ISLAMABAD: The Supreme Court said Pakistan Tehreek-e-Insaf (PTI) Chairman Imran Khan should have raised the objections against the amendments in the National Accountability Ordinance (NAO), 1999 in the parliament instead of filing a petition in the court.
A three-judge bench, headed by Chief Justice Umar Ata Bandial, and comprising Justice Ijazul Ahsan and Justice Syed Mansoor Ali Shah on Wednesday heard the constitutional petition of the PTI chief against the amendments in the NAO 1999.
Justice Mansoor, responding to Khawaja Haris’s argument that after the amendments the amount paid by a convicted in voluntary returns or plea bargain would have to be returned, said the petitioner (ex-PM) could have raised these objections in parliament instead of approaching the Court, adding, he was given a sacred trust by the voters of his constituency.
However, he (IK) walked out of the parliament and breached their trust, and now he has filed the petition before the apex court, raising objections on the amendments in the NAO.
Justice Ijaz said this Court (SC) found that the parliamentary sovereignty was not unbridled; rather it has certain overarching restrictions subject to the constitution. Accountability is not only confined to this world but also to the world to come.
The judge noted that the amendments are regressive in nature as efforts have been made since 1947 to curb the menace of corruption. Instead of improving the law, loopholes have been created and certain standards affected.
Earlier, Haris argued that before the National Accountability Ordinance, there were laws to prevent corruption, adding in 1997 Nawaz Sharif’s government had promulgated Ehtesab Act. He contended that the recent amendments made have nullified the accountability process of the public office holders.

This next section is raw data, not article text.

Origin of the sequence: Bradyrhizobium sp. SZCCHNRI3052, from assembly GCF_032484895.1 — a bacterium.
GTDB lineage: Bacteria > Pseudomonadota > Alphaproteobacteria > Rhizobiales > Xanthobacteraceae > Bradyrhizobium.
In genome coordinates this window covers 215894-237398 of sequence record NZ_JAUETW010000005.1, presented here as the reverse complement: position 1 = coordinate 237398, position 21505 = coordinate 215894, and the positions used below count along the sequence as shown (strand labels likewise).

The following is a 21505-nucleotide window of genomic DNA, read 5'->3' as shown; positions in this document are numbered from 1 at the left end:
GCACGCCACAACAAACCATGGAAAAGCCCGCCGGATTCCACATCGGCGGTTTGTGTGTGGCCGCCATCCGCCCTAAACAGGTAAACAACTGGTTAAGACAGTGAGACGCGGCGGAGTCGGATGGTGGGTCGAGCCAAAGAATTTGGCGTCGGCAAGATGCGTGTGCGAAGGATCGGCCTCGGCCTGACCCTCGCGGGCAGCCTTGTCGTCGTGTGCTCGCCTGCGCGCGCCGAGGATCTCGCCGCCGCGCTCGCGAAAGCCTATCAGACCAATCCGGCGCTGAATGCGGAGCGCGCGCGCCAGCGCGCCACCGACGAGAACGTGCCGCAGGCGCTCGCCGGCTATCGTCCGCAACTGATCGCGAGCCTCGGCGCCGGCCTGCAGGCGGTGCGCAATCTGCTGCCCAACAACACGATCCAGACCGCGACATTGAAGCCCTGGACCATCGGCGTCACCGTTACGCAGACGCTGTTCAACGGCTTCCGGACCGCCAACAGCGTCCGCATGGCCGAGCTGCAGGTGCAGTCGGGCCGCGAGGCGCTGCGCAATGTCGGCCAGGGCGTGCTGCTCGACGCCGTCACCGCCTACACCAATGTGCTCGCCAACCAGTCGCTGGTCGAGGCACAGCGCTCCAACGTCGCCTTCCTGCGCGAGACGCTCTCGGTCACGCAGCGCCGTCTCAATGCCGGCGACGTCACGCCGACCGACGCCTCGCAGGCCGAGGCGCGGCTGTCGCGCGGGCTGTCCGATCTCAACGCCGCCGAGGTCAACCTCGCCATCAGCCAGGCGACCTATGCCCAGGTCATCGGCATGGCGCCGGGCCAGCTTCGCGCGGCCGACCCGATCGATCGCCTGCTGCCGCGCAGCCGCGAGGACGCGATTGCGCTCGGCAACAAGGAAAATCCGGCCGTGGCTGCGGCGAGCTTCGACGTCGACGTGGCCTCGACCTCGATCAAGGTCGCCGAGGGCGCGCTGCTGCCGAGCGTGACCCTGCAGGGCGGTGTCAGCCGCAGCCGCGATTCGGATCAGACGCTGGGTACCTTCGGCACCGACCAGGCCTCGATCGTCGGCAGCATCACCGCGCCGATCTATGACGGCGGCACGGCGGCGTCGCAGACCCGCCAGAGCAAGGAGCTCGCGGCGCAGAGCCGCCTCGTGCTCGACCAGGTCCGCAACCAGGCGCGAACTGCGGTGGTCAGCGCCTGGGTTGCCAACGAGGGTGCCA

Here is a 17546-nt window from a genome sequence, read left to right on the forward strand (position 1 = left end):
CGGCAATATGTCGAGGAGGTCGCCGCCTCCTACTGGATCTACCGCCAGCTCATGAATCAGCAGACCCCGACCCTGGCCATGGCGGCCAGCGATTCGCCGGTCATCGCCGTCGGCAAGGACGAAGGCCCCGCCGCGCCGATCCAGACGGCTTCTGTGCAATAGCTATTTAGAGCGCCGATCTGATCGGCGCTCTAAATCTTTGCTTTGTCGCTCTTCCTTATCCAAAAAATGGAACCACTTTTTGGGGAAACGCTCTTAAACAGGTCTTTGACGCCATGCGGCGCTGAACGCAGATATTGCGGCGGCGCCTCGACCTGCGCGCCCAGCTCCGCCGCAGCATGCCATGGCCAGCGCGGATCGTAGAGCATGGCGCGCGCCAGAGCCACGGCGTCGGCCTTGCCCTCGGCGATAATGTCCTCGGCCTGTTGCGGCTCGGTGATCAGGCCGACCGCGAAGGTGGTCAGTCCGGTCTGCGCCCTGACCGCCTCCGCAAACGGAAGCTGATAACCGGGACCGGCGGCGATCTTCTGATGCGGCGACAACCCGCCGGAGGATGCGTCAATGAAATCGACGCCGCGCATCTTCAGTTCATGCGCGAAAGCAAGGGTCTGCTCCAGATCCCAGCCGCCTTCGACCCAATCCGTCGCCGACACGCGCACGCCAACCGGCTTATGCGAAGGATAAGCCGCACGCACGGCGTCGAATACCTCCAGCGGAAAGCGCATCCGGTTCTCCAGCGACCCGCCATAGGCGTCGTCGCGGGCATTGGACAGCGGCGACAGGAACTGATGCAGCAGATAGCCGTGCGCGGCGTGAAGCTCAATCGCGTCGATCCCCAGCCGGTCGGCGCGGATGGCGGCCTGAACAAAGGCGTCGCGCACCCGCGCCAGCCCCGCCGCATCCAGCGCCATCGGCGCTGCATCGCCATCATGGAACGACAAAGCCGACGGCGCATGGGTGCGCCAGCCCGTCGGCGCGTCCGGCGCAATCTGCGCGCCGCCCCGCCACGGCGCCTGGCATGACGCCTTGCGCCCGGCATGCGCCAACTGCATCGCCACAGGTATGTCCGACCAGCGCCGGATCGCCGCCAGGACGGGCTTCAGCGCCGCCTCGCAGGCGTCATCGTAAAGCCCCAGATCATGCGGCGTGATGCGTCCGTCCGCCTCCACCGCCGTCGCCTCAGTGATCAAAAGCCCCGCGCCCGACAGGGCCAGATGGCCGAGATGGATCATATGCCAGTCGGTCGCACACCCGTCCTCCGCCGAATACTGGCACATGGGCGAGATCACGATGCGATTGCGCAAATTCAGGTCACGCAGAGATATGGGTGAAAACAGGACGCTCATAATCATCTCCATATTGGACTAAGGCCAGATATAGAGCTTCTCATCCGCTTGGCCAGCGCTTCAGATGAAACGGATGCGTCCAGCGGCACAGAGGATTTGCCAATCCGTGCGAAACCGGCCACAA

Justice Mansoor questioned if the NAB law is repealed then what would be his stance. Haris replied then he would be attacking the repealed law and praying for its restoration. They (the government) have betrayed the trust by not making the public office holders accountable. He then asked the counsel to cite any judgment from our own jurisprudence where the law repealed was brought to the Court and it was restored.
Justice Bandial said there is a legal norm, but there is also a legal grundnorm, adding the Prevention of Corruption Act has been there since 1947. “We would be satisfied if the minimum criterion against corruption is not breached,” he added. He then referred to Surah Yusuf, saying Hazrat Yusuf was given control of the storeroom in Egypt because of his honesty.
He said it would apply to the pending cases and also in the cases of past and closed transactions, adding so far, the cases of past and closed transactions were reopened through the judgments or by the courts. He said the return of the money, which runs into billions, will be a violation of the fundamental rights of the citizens.
Justice Mansoor questioned how the fundamental rights of the citizens will be affected if the money returned from the public exchequer was of the accused which he paid in voluntary return or plea bargain to the NAB under duress.
Justice Ijaz Ahsan said if the conviction of a person on the basis of ill-gotten money, obtained in the form of kickbacks and corruption, is reversed due to the amendments then why this money be returned to the person, who was given the benefit of the amendments. He added that the money the convicted person earned through kickback and other unlawful means was public money.
The chief justice asked the counsel you mean that they (the PML-N and the PPP) are reversing the clock and some unusual things are happening in anticipation of some consequences. The case was adjourned until today (Thursday).
Copyright Business Recorder, 2022